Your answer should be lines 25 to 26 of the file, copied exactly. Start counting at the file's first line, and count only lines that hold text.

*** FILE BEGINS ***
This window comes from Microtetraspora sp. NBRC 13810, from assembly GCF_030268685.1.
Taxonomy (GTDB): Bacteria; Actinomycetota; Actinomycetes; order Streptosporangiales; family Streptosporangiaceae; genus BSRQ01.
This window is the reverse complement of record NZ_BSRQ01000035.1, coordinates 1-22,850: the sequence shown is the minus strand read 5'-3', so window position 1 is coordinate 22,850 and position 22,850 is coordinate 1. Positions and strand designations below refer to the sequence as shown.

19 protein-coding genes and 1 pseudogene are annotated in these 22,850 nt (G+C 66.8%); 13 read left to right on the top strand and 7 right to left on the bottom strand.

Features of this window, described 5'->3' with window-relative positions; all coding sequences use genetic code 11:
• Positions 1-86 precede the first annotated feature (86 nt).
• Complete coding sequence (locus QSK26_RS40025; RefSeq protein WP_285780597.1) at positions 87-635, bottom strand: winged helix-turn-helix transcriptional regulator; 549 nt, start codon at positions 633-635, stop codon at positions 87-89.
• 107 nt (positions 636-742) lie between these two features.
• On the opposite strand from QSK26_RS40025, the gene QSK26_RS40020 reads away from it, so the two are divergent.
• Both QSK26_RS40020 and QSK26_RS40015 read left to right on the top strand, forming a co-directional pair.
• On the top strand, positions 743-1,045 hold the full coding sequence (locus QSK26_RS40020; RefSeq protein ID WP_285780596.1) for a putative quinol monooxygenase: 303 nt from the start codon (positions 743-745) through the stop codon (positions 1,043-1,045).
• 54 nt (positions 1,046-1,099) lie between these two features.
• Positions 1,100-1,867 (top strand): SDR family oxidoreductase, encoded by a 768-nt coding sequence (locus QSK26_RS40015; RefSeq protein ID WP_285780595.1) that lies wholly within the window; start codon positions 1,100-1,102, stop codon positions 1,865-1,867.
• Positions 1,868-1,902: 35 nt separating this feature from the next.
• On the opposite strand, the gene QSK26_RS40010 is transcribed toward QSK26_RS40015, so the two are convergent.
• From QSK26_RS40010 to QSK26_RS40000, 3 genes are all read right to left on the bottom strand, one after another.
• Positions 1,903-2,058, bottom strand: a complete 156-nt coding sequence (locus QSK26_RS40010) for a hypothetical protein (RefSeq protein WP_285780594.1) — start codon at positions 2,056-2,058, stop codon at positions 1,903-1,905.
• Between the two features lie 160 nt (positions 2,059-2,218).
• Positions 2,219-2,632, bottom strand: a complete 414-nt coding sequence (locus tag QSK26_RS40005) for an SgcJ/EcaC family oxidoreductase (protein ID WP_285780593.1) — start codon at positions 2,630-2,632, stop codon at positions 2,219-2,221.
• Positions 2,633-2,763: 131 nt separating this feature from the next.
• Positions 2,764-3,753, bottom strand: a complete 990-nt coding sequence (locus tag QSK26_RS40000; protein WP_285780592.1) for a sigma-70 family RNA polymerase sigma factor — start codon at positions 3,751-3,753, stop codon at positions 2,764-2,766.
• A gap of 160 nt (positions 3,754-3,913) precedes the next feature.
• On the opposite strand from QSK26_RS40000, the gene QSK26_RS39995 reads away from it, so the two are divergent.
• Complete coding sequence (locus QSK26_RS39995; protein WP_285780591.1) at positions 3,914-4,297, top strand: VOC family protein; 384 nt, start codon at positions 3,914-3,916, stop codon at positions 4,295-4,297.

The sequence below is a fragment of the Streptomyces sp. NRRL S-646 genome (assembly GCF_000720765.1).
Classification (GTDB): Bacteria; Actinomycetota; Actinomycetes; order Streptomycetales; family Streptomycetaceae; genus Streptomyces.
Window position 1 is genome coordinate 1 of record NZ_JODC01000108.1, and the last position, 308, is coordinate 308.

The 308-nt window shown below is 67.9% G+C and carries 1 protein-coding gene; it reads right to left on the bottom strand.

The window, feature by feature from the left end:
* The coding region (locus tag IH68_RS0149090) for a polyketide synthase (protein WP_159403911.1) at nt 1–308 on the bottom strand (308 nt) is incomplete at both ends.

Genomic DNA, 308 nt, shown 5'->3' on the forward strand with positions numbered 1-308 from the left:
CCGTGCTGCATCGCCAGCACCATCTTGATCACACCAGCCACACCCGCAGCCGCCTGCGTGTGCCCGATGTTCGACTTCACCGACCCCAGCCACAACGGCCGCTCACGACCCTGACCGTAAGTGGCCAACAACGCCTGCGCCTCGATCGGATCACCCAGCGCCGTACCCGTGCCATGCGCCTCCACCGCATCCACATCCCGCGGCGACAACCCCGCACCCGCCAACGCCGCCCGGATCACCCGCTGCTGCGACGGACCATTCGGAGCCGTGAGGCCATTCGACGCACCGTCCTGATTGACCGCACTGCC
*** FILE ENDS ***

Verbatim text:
The sequence below is a fragment of the Streptomyces sp. NRRL S-646 genome (assembly GCF_000720765.1).
Classification (GTDB): Bacteria; Actinomycetota; Actinomycetes; order Streptomycetales; family Streptomycetaceae; genus Streptomyces.